The game of crowns

7 May 2017, 01:11 | Updated: 7 May 2017, 01:16


As the Queen nears the end of her reign, the royals are keenly aware that the public's affection for her has failed to find a new home with any of the other members of the House of Windsor.

The Queen has longevity and a sense of permanence in her favour.

We have all grown up with her as a fixture on the coins and in the papers but the younger royals just don't have "it" - that indefinable something that I would call the X-factor if that phrase hadn't been hijacked by the toothsome Simon Cowell and his parade of deluded cannon fodder.

We are persuaded to be bowled over when the royal family do just what we would do given half a chance - show up for a free lunch, meet interesting people that are dazzled by us and leave when we want.

When someone that enjoys the public's genuine affection does it, it works. When we are not so keen on them, it does not work at all.

When the Queen gives up the reigns, or passes on to ride the golden carriage in the sky, the fairy-dust will fall flat on the ground like thrown confetti.

Wills and Wotsit just aren't that interesting, Harry is too normal to be exciting, and as for Airmiles Andy, well, he's just flat out not likeable.

That leaves Charles, the only one of the lot of them who has anything of importance to say on any subject, and has been regularly vilified for meddling, interfering and nannying for doing so.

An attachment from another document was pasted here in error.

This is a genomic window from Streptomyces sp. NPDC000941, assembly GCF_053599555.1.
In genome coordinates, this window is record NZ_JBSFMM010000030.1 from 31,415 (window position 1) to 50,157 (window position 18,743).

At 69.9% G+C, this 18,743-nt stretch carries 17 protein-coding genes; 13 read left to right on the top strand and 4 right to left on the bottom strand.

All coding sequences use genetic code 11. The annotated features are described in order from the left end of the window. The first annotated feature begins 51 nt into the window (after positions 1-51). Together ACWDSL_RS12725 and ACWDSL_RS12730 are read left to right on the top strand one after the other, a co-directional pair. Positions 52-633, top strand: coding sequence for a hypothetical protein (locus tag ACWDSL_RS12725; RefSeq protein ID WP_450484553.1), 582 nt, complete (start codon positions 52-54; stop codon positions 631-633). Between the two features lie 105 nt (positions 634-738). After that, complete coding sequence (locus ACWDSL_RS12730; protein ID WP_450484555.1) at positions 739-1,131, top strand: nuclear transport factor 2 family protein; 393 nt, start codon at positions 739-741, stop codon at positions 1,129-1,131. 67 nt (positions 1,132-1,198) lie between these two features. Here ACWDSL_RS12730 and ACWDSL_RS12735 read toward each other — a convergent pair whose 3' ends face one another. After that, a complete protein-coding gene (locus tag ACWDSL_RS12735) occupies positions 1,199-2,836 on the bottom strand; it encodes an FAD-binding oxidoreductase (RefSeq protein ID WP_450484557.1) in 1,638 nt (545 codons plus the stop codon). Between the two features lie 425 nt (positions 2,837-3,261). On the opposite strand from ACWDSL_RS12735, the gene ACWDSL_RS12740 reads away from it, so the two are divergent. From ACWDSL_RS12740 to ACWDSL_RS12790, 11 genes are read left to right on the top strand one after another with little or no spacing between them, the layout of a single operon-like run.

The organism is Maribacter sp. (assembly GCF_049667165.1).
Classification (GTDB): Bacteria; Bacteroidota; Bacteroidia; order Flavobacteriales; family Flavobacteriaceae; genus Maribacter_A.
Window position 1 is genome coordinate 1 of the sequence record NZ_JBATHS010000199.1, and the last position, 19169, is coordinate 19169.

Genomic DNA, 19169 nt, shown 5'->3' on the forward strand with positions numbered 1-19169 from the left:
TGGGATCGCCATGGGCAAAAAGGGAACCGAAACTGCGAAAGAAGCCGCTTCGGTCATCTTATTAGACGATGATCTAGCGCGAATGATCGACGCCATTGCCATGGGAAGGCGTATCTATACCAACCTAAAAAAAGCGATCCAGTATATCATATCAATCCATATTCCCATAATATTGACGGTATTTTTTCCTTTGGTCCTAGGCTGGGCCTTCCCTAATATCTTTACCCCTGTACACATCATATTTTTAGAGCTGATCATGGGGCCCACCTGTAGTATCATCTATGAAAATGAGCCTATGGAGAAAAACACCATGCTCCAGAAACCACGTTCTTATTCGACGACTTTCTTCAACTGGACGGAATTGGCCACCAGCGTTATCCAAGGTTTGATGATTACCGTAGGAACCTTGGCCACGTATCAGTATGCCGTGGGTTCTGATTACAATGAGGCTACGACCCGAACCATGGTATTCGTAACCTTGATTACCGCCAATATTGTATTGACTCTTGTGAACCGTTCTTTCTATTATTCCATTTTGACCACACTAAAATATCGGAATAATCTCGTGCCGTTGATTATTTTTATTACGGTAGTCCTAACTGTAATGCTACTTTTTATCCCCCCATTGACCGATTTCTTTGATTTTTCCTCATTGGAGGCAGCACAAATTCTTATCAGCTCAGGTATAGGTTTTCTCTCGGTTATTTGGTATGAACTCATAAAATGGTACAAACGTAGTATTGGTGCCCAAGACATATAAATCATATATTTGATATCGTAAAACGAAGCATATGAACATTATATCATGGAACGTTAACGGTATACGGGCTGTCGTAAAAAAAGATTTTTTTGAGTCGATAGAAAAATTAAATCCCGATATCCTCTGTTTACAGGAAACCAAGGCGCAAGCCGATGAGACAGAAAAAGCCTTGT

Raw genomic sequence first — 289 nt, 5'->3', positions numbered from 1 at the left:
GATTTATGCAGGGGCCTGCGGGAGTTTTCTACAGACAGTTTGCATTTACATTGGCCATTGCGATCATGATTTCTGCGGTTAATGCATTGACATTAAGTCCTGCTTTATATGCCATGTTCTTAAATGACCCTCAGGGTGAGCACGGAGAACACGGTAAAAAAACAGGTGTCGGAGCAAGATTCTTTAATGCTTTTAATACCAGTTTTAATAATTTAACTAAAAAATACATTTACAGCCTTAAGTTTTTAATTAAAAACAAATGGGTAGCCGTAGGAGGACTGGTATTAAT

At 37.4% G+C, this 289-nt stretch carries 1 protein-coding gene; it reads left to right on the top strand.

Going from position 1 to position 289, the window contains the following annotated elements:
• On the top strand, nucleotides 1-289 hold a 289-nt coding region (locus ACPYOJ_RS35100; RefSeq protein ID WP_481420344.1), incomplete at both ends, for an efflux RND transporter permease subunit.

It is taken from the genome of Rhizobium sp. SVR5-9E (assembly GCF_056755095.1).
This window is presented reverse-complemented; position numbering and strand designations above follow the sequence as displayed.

Honestly, can you recall anything that William or Harry or even the Queen has ever said?

Charles talks about important things like climate change and caring for animals.

We like to think of ourselves as an animal loving country, but we actually don't care about them at all, unless we find them cute and can imbue them with human personality qualities.

Charles talks about organic food. Not just for the protection of the land from pesticides, but for the relative kindness that is shown to the animals that are farmed that way.

The amount of food that we buy that was created organically is tiny for a country that has convinced itself of its love of animals.

Charles talks about housing and how people are squeezed into charmless little homes for the profit of the construction firms and he talks about pollution.

All these things are actually important to people's lives, but the press and the public dislike him for it so much that they want to skip him when the Queen dies and make William the King. But that's not how it works - if we skip Charles, that would make the Queen’s second son the King.

All hail King Airmiles Andy!                                                 

When The Queen passes on the crown, it will be time to slim down the royal family. We have got plenty enough history to amuse the tourists.

Those that come here with even a thought for the royals do so for what they used to be, not for what they are now.

You would have to be seriously deluded to imagine that you are going to get to meet the Queen or some passing prince if you come to London on your holidays, so the institution is an historical attraction.

We don't need them and they don't need our money.

We could take back the palaces, cancel the pay-outs, have them pay for their own security and spend what we save on the health service.

It would be an extra £350m a year for the NHS.

Someone should write that on a bus.